Please see the recently published article in the Springer International Handbooks of Education (ed. P. Smeyers).
This article provides a historical and thematic overview of the most important contributions to phenomenology in German and English-language educational studies. In this context, phenomenology is important both as a theoretical tradition and a research method, in both cases directing attention to the experiential, relational and intersubjective dimensions of pedagogy, teaching and learning. In Germany, phenomenology as a method and as a philosophy has aimed at redefining traditional theories of education and Bildung (personal formation) in terms both empirical and theoretical. In the English-speaking world, phenomenology has been used primarily as a methodological approach to illuminate lived experience particularly in the caring professions including education; it has also occasionally provided possibilities for articulating theories of teaching and learning in close relation with concrete practice.
Phenomenological approaches and approaches of Gestalt psychology have long focussed materiality within teaching and learning with and from children. Ch. Bühler states in heris phenomenological-psychoanalytic study on the development of children: “The prompting character generates the object altogether, since the child sets direction since it sets direction” (Bühler 1967). The football, rolling across the street, the stairs challegingprompting us to be climbed, the crumb tempting us to be picked up, the building block inviting us to play. The prompting and challeging character of things and the intentions of the person acting are related to each other in “complicity” (Meyer-Drawe). Claus Stieve shows in his older, highly readable study that things not only bear a prompting character but a “demanding” character as well:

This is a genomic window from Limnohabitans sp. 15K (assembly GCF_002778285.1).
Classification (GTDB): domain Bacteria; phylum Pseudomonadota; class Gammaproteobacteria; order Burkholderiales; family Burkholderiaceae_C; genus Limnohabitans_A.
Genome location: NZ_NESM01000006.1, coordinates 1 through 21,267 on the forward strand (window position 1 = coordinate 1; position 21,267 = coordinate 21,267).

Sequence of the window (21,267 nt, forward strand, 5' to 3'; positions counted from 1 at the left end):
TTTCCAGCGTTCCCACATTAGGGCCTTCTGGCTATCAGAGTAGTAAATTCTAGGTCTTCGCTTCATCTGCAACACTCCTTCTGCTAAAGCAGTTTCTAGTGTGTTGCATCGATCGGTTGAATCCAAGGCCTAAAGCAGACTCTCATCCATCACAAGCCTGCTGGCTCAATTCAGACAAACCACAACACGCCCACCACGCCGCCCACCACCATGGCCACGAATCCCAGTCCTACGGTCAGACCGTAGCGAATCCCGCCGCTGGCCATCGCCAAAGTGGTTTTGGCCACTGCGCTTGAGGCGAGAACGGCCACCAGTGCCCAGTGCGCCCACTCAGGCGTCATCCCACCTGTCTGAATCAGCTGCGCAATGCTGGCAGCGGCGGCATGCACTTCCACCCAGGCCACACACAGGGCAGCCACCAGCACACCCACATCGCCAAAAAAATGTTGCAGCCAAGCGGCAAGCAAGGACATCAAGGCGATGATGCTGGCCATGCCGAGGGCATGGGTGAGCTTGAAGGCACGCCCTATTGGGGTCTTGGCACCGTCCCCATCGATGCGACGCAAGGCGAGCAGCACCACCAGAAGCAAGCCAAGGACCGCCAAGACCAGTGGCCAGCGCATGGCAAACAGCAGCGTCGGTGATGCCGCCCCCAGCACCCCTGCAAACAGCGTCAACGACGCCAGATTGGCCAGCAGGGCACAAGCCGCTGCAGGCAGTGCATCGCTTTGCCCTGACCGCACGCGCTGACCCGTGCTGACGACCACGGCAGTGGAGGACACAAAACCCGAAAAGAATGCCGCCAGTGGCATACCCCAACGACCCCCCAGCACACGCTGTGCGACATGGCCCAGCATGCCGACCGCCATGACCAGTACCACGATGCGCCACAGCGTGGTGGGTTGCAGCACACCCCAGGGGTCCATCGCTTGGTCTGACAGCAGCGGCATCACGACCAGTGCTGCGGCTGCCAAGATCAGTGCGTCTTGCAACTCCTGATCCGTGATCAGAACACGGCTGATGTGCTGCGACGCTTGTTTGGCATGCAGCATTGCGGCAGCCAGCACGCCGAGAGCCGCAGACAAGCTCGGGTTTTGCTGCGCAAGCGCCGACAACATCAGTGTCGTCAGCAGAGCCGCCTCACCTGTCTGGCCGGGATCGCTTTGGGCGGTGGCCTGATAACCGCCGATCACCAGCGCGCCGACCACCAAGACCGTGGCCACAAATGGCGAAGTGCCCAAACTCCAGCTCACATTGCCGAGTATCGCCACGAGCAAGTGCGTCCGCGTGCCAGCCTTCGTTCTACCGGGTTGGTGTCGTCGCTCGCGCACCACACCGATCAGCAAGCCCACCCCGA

“Like putting on a slipper or the now unfamiliar winding up of clockwork, many things demand a necessary, appropriate conduct, be it a corkscrew, the mobile phone, the car, the washing machine, the shirt with its buttons or the bottle for the infant” (ibid. p. 176).
The demanding character of things shows that their significance to us only reveals itself in the context of the concrete situation. As part of the Gestalt-like context they point to something beyond themselves as well.
See the following site for an interview with the author and a reference to his study (in German):